The effect of these two warring attitudes—Puritanism and sexualization—has had a distorting effect on friendship.

This embellished modesty continued to play a role in American culture even into the new millennium. But something else was also taking place—the sexual revolution, a romanticized reaction to America’s Puritanical attitudes. Everything became about sex, and this sexualization of our culture has become more intense over time. Just look at advertising. Teeth whitening, floor cleaners, automobiles, dolls, food, drinks, make-up, even bubble gum—all associated with sex. Common things that are completely asexual have sexuality attached to it. Everything is about sex. We’re saturated with it.

The effect of these two warring attitudes—Puritanism and sexualization—has had a distorting effect on friendship. On the one hand, people don’t feel free to show emotions. On the other, when they do, those feelings are sexualized.

Meet Steve and Paul

Let me illustrate this point with two men—let’s call them Steve and Paul—who are both very expressive in their feelings. This is an important distinction because it’s no accident that the top personality types by a large margin for people who identity as homosexual are “feeling types” —INFP and INFJ for women, and ESFJ and ENFJ for men.

They don’t feel comfortable expressing those feelings because the specter of Puritan modesty restrains them.

Steve and Paul—two highly extroverted-feeling men—meet one another and they have an immediate connection and common interests. The effect of a Puritanical attitude still pervasive in our culture says “Don’t show affection, be controlled with your feelings.” But that’s not who they are. They’re passionate. They feel deeply and need to express those feelings. They love their friends; the feelings are all there on the surface. But they don’t feel comfortable expressing those feelings because the specter of Puritan modesty restrains them.

Maybe, if they lived in times past, when men had places where they could really connect as men, they could express themselves in some way. But that’s not the case in modern culture with fluid interaction between the sexes and lack of “man-only space.” So what do they do with their feelings now? Suppress them or show them?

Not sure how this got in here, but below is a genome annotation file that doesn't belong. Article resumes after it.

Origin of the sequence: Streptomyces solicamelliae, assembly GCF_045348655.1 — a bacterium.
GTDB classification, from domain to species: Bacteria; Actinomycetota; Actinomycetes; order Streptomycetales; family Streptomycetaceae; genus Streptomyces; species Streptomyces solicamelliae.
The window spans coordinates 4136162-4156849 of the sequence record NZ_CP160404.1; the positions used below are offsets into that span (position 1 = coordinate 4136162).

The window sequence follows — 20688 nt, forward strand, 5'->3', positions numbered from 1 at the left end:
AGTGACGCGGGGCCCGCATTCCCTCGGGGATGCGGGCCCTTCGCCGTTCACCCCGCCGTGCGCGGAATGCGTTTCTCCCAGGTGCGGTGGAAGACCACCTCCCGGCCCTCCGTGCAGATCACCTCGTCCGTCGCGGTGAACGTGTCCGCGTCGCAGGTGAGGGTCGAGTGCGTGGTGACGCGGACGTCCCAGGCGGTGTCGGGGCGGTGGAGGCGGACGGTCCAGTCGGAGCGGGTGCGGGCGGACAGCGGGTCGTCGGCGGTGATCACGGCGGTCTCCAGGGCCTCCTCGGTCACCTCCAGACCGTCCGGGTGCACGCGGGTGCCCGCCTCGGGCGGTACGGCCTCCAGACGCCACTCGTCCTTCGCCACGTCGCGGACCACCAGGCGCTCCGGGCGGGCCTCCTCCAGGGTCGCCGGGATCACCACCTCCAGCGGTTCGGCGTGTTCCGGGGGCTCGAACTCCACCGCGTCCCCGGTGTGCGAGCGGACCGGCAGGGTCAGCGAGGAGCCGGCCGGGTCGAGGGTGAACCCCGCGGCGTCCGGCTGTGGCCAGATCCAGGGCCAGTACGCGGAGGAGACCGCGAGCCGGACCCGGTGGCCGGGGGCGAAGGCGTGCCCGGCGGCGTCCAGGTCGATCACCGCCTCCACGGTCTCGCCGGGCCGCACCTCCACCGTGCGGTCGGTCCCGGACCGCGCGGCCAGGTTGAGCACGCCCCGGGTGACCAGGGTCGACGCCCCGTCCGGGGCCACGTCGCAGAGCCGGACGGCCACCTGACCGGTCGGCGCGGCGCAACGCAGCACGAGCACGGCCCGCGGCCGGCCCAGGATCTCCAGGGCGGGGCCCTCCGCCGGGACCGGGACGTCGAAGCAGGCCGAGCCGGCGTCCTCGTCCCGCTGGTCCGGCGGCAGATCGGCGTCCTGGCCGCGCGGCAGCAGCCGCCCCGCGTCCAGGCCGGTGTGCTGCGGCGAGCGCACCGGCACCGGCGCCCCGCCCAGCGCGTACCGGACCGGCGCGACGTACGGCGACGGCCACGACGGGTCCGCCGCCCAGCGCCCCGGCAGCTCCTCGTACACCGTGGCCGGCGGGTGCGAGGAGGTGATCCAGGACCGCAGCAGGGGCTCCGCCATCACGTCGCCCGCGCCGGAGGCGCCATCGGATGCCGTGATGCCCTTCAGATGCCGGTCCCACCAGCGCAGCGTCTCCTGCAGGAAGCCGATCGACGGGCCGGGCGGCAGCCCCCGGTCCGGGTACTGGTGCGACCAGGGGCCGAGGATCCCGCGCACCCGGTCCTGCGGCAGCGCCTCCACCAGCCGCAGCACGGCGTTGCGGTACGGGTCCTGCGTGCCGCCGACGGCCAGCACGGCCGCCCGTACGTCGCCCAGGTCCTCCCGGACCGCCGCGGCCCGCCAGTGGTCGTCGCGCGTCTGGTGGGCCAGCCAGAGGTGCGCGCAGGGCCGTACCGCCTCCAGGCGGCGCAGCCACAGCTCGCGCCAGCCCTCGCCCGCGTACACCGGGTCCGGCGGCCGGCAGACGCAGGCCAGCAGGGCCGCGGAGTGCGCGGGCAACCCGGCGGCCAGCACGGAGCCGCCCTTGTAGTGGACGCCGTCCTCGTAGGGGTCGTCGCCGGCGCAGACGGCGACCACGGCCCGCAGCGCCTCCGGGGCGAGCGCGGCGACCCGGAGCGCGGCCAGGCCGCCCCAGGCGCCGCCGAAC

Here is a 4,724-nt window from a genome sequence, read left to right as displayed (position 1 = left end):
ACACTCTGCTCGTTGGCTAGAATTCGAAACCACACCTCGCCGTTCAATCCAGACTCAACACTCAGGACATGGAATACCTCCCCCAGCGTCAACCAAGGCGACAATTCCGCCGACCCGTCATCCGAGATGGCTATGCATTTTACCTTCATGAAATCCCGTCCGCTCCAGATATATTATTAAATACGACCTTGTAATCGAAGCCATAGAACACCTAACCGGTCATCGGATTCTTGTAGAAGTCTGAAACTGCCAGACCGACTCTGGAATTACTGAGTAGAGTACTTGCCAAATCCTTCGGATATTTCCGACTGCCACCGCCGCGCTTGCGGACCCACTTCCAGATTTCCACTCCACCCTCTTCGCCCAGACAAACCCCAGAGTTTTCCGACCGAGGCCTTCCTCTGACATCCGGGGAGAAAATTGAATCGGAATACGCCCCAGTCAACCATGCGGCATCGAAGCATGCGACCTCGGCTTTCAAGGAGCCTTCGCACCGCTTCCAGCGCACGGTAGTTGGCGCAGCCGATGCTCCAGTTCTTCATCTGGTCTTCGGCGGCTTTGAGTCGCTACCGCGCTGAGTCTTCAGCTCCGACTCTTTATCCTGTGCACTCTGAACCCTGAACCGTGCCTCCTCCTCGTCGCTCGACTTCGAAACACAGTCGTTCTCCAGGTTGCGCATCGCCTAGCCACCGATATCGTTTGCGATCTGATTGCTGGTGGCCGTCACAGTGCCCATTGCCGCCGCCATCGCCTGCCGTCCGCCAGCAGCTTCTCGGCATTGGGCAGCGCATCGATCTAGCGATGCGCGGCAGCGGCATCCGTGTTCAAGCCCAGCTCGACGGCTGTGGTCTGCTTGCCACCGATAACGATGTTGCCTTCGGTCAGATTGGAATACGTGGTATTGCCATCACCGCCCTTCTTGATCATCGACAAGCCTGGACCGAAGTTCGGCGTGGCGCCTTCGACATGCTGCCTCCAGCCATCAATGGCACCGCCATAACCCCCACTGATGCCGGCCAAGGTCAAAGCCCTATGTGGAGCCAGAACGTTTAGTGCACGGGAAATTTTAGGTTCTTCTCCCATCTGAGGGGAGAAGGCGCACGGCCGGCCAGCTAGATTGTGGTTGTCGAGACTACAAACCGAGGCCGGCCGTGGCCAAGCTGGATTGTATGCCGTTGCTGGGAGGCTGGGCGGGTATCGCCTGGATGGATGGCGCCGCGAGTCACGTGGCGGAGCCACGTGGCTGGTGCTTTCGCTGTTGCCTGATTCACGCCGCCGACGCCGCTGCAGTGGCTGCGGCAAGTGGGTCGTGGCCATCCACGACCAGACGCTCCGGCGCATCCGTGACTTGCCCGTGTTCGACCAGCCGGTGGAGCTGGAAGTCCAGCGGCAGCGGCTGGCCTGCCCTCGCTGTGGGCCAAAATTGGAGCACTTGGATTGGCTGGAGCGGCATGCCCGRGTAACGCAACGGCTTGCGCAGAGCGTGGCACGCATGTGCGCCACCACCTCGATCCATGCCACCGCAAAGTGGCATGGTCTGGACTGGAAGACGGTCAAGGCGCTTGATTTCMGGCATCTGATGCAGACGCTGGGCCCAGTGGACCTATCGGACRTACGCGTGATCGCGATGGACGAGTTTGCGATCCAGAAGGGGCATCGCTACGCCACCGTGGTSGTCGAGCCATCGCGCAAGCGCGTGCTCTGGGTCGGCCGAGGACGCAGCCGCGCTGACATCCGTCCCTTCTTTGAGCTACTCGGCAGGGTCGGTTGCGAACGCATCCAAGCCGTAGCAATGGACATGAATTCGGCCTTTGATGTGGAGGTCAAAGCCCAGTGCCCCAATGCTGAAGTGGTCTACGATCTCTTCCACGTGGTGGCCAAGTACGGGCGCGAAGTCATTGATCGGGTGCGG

One would hope they can simply show them, but because of the impact of sexualization, they interpret that expression in a sexual way. As a result, the two men either don’t want to be thought of as gay (because they’re not, not because they necessarily think homosexuality is wrong), and they withdraw. Or, they begin to doubt and wonder, Am I gay?

They don’t want to have sex with each other. They’re simply men who feel and express deep passions and feelings.

“I get excited when I’m with Paul,” Steve says to himself. “He puts a spring in my step just talking to him. I’m stimulated by his intellect and insight. He makes me feel more alive after talking to him than I did before. Those feelings are so strong they must be sexual. I must be gay.” Paul feels the same. But they’re not gay at all. They don’t want to have sex with each other. They’re simply men who feel and express deep passions and feelings, and they want to connect with someone with common interests.

When this scenario happens to young people, it can cause a great deal of confusion, especially as society at large (particularly in the schools and pop culture) pushes people toward homosexual relationships. Instead of teaching children what it means to be a friend and modeling real friendships in a healthy way, we are defining everything in sexual terms.

Stimulating Confusion Over Sexuality

The more friendship is misunderstood and ignored, the more people will identify as homosexual and bisexual. The more we condition our perceptions in a sexual way and the more children are exposed to sex even before they develop meaningful friendships, the less likely they will be able to separate healthy nonsexual feelings from sexual ones. Sex will become the defining feature of all their feelings. Eros will have slain phileo.

Many people confuse phileo with eros because either they aren’t free to express it or they see it through an overlay of sexualization (or both).

Gallup issued a poll a few years ago that found an increase in homosexuality. More and more people are identifying as gay, and this isn’t just because they’re coming out of the closet. If that were the case, older people would be identifying as gay at an increasing rate. But this isn’t what’s happening. The increases are among younger people more affected by a sexualized culture coupled with an acceptance of the homosexual lifestyle.

My point is not to say there are no genuine homosexual relationships. There are. But I do think many people confuse phileo with eros because either they aren’t free to express it or they see it through an overlay of sexualization (or both). I think the fact that most people who think they’re homosexual and bisexual are high on the “feeling” personality scale by overwhelming margins gives some support to this.

I’m certainly a case in point. I’m an INFP (introverted, intuitive, feeling, perceiving). The number of lesbians with this personality type is much higher than any other (though it’s not the only type by any means). I feel passionate about people, my friends in particular. Men or women, I love them in a very intimate way. They make my heart pound, my cheeks flush, and my face glow.

I’m 100 percent straight and so confident in that fact that I can kiss my female friends and tell them I love them.